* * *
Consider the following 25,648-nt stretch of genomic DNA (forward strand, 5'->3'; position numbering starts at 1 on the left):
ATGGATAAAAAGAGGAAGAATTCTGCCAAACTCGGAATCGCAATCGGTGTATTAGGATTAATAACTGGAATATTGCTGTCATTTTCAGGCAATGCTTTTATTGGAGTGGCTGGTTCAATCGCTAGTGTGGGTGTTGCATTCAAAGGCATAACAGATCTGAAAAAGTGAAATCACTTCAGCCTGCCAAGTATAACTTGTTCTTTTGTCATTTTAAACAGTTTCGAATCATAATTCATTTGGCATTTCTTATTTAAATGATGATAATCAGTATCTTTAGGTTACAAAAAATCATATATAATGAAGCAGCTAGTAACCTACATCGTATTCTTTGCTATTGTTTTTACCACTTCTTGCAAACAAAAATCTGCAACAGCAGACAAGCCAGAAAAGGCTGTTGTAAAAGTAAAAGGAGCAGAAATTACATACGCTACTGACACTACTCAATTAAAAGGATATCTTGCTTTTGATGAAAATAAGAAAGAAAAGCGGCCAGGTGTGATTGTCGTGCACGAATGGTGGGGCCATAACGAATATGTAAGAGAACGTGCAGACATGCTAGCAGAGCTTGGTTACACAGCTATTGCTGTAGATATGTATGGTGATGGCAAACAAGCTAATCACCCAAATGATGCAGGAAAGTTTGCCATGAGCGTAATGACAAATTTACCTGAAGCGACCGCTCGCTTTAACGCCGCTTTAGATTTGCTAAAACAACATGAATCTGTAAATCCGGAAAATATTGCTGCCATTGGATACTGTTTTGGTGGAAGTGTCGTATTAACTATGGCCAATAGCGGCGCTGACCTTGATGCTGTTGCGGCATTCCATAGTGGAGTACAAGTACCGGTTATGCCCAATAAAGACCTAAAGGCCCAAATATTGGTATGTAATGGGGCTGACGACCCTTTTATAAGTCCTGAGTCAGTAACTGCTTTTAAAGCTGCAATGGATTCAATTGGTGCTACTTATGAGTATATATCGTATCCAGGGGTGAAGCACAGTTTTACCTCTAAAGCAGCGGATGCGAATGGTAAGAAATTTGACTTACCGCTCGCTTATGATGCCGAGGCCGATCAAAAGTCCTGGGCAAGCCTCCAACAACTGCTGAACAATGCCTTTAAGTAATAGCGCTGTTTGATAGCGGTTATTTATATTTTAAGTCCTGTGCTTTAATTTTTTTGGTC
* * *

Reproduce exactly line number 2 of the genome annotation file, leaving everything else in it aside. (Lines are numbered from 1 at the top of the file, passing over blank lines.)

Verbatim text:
ATGGATAAAAAGAGGAAGAATTCTGCCAAACTCGGAATCGCAATCGGTGTATTAGGATTAATAACTGGAATATTGCTGTCATTTTCAGGCAATGCTTTTATTGGAGTGGCTGGTTCAATCGCTAGTGTGGGTGTTGCATTCAAAGGCATAACAGATCTGAAAAAGTGAAATCACTTCAGCCTGCCAAGTATAACTTGTTCTTTTGTCATTTTAAACAGTTTCGAATCATAATTCATTTGGCATTTCTTATTTAAATGATGATAATCAGTATCTTTAGGTTACAAAAAATCATATATAATGAAGCAGCTAGTAACCTACATCGTATTCTTTGCTATTGTTTTTACCACTTCTTGCAAACAAAAATCTGCAACAGCAGACAAGCCAGAAAAGGCTGTTGTAAAAGTAAAAGGAGCAGAAATTACATACGCTACTGACACTACTCAATTAAAAGGATATCTTGCTTTTGATGAAAATAAGAAAGAAAAGCGGCCAGGTGTGATTGTCGTGCACGAATGGTGGGGCCATAACGAATATGTAAGAGAACGTGCAGACATGCTAGCAGAGCTTGGTTACACAGCTATTGCTGTAGATATGTATGGTGATGGCAAACAAGCTAATCACCCAAATGATGCAGGAAAGTTTGCCATGAGCGTAATGACAAATTTACCTGAAGCGACCGCTCGCTTTAACGCCGCTTTAGATTTGCTAAAACAACATGAATCTGTAAATCCGGAAAATATTGCTGCCATTGGATACTGTTTTGGTGGAAGTGTCGTATTAACTATGGCCAATAGCGGCGCTGACCTTGATGCTGTTGCGGCATTCCATAGTGGAGTACAAGTACCGGTTATGCCCAATAAAGACCTAAAGGCCCAAATATTGGTATGTAATGGGGCTGACGACCCTTTTATAAGTCCTGAGTCAGTAACTGCTTTTAAAGCTGCAATGGATTCAATTGGTGCTACTTATGAGTATATATCGTATCCAGGGGTGAAGCACAGTTTTACCTCTAAAGCAGCGGATGCGAATGGTAAGAAATTTGACTTACCGCTCGCTTATGATGCCGAGGCCGATCAAAAGTCCTGGGCAAGCCTCCAACAACTGCTGAACAATGCCTTTAAGTAATAGCGCTGTTTGATAGCGGTTATTTATATTTTAAGTCCTGTGCTTTAATTTTTTTGGTC